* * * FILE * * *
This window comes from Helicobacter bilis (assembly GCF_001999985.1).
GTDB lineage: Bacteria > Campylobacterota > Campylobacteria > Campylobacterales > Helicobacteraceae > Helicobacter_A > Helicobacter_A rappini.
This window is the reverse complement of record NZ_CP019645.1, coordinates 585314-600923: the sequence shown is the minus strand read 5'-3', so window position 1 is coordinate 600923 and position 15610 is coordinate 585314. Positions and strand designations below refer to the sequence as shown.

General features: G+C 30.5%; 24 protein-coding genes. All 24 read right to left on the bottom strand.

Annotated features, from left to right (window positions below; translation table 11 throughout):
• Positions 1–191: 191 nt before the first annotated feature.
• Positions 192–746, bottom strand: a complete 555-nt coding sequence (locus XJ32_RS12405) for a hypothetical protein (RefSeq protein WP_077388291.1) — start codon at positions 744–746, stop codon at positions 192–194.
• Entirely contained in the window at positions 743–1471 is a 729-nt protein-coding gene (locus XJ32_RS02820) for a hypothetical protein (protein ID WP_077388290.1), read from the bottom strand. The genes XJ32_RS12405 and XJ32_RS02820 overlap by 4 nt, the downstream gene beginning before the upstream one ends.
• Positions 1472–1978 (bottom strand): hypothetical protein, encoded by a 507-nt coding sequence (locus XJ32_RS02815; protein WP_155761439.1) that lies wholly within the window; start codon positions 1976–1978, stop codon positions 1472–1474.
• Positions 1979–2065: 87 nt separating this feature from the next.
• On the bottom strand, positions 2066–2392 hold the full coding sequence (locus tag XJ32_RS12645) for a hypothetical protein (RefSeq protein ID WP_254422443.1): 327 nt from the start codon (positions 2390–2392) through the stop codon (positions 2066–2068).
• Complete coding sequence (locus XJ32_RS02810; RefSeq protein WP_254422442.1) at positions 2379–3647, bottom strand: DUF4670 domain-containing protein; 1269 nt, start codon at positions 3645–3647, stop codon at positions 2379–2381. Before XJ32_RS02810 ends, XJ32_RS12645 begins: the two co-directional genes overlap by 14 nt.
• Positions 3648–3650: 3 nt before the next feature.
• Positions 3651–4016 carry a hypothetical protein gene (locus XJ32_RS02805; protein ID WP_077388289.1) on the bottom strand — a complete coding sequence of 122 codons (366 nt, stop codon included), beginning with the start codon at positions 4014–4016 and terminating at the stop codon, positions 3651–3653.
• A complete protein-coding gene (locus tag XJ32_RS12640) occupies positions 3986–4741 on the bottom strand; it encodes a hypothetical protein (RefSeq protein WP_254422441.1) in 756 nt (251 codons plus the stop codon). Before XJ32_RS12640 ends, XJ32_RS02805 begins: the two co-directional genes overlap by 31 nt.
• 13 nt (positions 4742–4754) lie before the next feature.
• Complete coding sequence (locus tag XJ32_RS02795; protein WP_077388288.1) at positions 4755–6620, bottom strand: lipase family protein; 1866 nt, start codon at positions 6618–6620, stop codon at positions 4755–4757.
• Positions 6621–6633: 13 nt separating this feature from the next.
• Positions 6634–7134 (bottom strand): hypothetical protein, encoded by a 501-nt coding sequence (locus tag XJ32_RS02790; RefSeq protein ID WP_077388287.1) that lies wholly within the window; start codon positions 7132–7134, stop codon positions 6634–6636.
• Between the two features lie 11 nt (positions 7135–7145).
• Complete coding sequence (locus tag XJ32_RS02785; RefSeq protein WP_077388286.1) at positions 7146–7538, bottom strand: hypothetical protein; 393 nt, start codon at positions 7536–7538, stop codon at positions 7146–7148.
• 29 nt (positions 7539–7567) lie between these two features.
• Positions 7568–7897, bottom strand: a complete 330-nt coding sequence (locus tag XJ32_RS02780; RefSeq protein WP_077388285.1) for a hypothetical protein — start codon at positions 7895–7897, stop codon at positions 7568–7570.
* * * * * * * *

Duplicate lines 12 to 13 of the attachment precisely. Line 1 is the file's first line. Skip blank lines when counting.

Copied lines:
• Complete coding sequence (locus XJ32_RS02810; RefSeq protein WP_254422442.1) at positions 2379–3647, bottom strand: DUF4670 domain-containing protein; 1269 nt, start codon at positions 3645–3647, stop codon at positions 2379–2381. Before XJ32_RS02810 ends, XJ32_RS12645 begins: the two co-directional genes overlap by 14 nt.
• Positions 3648–3650: 3 nt before the next feature.